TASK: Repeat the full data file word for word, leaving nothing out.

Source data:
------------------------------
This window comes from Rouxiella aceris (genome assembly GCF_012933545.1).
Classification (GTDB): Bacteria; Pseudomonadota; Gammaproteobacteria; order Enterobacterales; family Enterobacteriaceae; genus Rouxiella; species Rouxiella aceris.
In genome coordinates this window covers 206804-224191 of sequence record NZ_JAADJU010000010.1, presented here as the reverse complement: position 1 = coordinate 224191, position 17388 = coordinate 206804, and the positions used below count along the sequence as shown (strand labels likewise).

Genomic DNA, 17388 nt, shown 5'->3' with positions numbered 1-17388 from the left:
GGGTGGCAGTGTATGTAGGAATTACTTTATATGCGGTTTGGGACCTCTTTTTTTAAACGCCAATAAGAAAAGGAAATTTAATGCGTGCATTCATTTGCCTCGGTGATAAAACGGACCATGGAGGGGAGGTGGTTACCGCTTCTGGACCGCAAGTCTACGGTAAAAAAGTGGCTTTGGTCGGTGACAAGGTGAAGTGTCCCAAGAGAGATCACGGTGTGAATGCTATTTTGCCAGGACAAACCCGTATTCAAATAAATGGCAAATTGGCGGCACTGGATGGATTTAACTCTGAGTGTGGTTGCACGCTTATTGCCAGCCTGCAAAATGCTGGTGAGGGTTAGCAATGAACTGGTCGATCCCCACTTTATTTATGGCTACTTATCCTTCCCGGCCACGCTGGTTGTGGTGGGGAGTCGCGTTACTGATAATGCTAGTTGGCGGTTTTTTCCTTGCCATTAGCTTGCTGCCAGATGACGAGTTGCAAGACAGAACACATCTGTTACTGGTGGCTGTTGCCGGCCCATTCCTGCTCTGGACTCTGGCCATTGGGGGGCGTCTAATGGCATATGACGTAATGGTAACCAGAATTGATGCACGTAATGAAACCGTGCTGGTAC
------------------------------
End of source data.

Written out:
This window comes from Rouxiella aceris (genome assembly GCF_012933545.1).
Classification (GTDB): Bacteria; Pseudomonadota; Gammaproteobacteria; order Enterobacterales; family Enterobacteriaceae; genus Rouxiella; species Rouxiella aceris.
In genome coordinates this window covers 206804-224191 of sequence record NZ_JAADJU010000010.1, presented here as the reverse complement: position 1 = coordinate 224191, position 17388 = coordinate 206804, and the positions used below count along the sequence as shown (strand labels likewise).

Genomic DNA, 17388 nt, shown 5'->3' with positions numbered 1-17388 from the left:
GGGTGGCAGTGTATGTAGGAATTACTTTATATGCGGTTTGGGACCTCTTTTTTTAAACGCCAATAAGAAAAGGAAATTTAATGCGTGCATTCATTTGCCTCGGTGATAAAACGGACCATGGAGGGGAGGTGGTTACCGCTTCTGGACCGCAAGTCTACGGTAAAAAAGTGGCTTTGGTCGGTGACAAGGTGAAGTGTCCCAAGAGAGATCACGGTGTGAATGCTATTTTGCCAGGACAAACCCGTATTCAAATAAATGGCAAATTGGCGGCACTGGATGGATTTAACTCTGAGTGTGGTTGCACGCTTATTGCCAGCCTGCAAAATGCTGGTGAGGGTTAGCAATGAACTGGTCGATCCCCACTTTATTTATGGCTACTTATCCTTCCCGGCCACGCTGGTTGTGGTGGGGAGTCGCGTTACTGATAATGCTAGTTGGCGGTTTTTTCCTTGCCATTAGCTTGCTGCCAGATGACGAGTTGCAAGACAGAACACATCTGTTACTGGTGGCTGTTGCCGGCCCATTCCTGCTCTGGACTCTGGCCATTGGGGGGCGTCTAATGGCATATGACGTAATGGTAACCAGAATTGATGCACGTAATGAAACCGTGCTGGTAC